And unless you can show that Medicare's denials are for illegitimate reasons, this statistic is meaningless. I've already identified several possible explanations for this, none of which involve a sinister government wanting to pull the plug on grandma: 1) Perhaps Medicare receives more fraudulent claims than private insurers. 2) Perhaps Medicare receives more claims that aren't covered because the law doesn't cover certain procedures. 3) Perhaps people are more likely to think they're Medicare members when they aren't, than they are to think they're Cigna members when they aren't. 4) Perhaps high-cost procedures universally receive more scrutiny among ALL insurers, so the insurer with the highest proportion of high-cost procedures will inevitably deny more claims. 5) Perhaps Medicare patients are more likely to fill out the claim form incorrectly than private insurance patients.

    These are just a few of the possible explanations I can think of. I'm sure there are others.

    Quote Originally Posted by LaMidRighter
    fact, non-supplemental medicare coverage is weak at best, and I can't use clean language to fully explain how badly it sucks for someone with severe medical problems.
    This being said, what do you think will happen when the same system is extended to 75-100% of the population?
    Then don't get the public option.

    Quote Originally Posted by LaMidRighter
    Could it be that rationing will increase?
    Then don't get the public option.

    Quote Originally Posted by LaMidRighter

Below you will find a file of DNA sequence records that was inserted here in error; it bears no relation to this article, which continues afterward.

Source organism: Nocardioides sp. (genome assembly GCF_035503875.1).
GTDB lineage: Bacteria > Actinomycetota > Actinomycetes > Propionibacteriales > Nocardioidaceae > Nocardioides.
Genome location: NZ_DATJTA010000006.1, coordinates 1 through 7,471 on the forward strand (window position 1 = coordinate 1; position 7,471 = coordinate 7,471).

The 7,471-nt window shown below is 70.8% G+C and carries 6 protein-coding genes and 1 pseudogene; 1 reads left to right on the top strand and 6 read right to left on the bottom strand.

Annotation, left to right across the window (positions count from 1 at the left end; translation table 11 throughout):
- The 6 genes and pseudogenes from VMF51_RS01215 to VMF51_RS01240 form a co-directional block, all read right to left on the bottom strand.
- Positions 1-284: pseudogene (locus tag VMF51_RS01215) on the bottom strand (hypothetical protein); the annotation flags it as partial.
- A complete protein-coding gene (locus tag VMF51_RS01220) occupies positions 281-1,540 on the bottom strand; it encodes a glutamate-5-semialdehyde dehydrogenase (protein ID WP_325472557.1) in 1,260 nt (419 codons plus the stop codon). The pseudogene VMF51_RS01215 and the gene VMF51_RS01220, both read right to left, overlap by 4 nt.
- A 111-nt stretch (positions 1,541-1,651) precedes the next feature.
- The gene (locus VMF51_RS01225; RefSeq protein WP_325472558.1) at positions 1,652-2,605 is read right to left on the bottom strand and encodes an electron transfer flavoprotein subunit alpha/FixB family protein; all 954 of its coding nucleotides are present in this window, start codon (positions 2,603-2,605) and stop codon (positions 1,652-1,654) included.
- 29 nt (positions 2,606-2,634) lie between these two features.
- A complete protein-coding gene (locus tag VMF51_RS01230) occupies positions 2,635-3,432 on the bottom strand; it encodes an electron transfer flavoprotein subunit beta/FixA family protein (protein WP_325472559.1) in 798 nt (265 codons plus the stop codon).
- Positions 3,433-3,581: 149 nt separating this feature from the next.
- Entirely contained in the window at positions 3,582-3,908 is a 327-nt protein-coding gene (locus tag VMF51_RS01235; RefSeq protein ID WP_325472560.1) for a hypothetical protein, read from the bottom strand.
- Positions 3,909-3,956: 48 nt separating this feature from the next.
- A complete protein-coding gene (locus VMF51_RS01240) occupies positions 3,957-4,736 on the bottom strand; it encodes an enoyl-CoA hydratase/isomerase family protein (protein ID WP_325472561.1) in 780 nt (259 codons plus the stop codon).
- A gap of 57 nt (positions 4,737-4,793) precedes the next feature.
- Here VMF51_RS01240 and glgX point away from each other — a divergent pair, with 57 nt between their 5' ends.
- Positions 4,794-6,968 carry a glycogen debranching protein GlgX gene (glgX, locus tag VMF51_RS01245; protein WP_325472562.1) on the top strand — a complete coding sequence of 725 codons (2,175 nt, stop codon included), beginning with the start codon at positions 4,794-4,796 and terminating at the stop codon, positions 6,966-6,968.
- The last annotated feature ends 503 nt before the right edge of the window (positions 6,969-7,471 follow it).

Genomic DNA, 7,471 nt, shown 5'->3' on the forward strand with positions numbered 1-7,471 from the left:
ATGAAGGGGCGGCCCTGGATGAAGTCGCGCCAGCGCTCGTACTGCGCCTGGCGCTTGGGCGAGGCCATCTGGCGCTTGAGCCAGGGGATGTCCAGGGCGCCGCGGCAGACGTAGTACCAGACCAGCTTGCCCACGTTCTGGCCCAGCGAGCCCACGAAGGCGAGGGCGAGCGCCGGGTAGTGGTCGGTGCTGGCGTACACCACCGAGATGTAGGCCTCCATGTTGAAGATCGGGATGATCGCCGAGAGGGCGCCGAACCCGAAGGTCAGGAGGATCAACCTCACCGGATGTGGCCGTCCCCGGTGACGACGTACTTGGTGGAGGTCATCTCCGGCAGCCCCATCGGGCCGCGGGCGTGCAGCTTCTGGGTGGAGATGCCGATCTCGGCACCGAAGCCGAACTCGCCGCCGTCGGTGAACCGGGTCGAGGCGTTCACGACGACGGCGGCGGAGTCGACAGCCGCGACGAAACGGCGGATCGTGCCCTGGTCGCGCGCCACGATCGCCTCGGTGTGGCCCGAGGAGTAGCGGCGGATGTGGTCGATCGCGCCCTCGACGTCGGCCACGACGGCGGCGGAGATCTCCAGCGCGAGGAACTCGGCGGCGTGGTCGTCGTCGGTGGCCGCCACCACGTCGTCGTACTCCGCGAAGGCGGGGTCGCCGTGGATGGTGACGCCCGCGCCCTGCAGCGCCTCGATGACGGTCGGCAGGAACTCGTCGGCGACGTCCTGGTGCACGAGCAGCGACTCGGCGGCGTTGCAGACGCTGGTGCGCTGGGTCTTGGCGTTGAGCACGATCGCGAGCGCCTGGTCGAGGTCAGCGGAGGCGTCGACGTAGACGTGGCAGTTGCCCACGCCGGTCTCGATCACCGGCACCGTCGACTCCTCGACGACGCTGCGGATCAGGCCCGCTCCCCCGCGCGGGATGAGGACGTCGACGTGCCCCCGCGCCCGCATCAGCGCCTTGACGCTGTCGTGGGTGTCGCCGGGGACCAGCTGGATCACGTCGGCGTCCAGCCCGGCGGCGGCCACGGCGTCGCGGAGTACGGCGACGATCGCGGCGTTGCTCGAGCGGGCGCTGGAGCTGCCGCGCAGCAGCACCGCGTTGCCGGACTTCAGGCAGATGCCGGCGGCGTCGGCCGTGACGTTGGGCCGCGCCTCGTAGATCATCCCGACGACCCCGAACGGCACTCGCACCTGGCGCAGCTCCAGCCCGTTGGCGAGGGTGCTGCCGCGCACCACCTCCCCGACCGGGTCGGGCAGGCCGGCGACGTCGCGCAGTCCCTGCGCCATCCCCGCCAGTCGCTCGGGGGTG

Do you think that taxes will go up, because that will have to be an option, etc.
    I think taxes will go up to subsidize health insurance for those who can't afford it...but that's true whether or not there is actually a government-run insurance plan. As for the public option itself, I see no reason why taxes would need to go up (except maybe for the first year the plan is operational), since it would be covered by premiums just like private insurance plans are.
    Last edited by Kandahar; 10-08-09 at 12:51 PM.
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    Re: Guess Who Has the Highest Medical Claim Rejection Rate?

    Quote Originally Posted by Agent Ferris View Post
    No actually for medicare stats say that most claims are rejected because: 1) "Claim/service lacks information which is needed for adjudication. At least one Remark Code must be provided (may be comprised of either the Remittance Advice Remark Code or NCPDP Reject Reason Code)," and 2) the Procedures were deemed "not medically necessary," I would love to see the breakdown for that one as to what the state deems to not be medically necessary. I'm guessing quality of life procedures; such as, hip replacements and the like rather than elective procedures.
    I can give you examples of "not medically necessary" from my own experience in the healthcare field as an EMT.

    Taking an ambulance to the hospital for a sprained thumb = not medically necessary.

    Taking an ambulance to the hospital because you don't "feel well" = not medically necessary.

    ER treatment for a headache = not medically necessary

    When Medicaid/Medicare enacted these rules and required that all ambulance rides be "medically necessary" before they would pay for them, the private sector's response was to lie on the trip sheets and state that the rides WERE medically necessary when 90% of the time they were NOT. (ditto for ER visits) It's one of the reasons I quit driving an ambulance - I refused to take part in Medicaid/Medicare fraud.

    But, just from my experience working in the industry as a medical professional, I'd say that 90% of the 'emergency treatments' given to medicaid/medicare recipients were completely medically UNnecessary in the region in which I worked.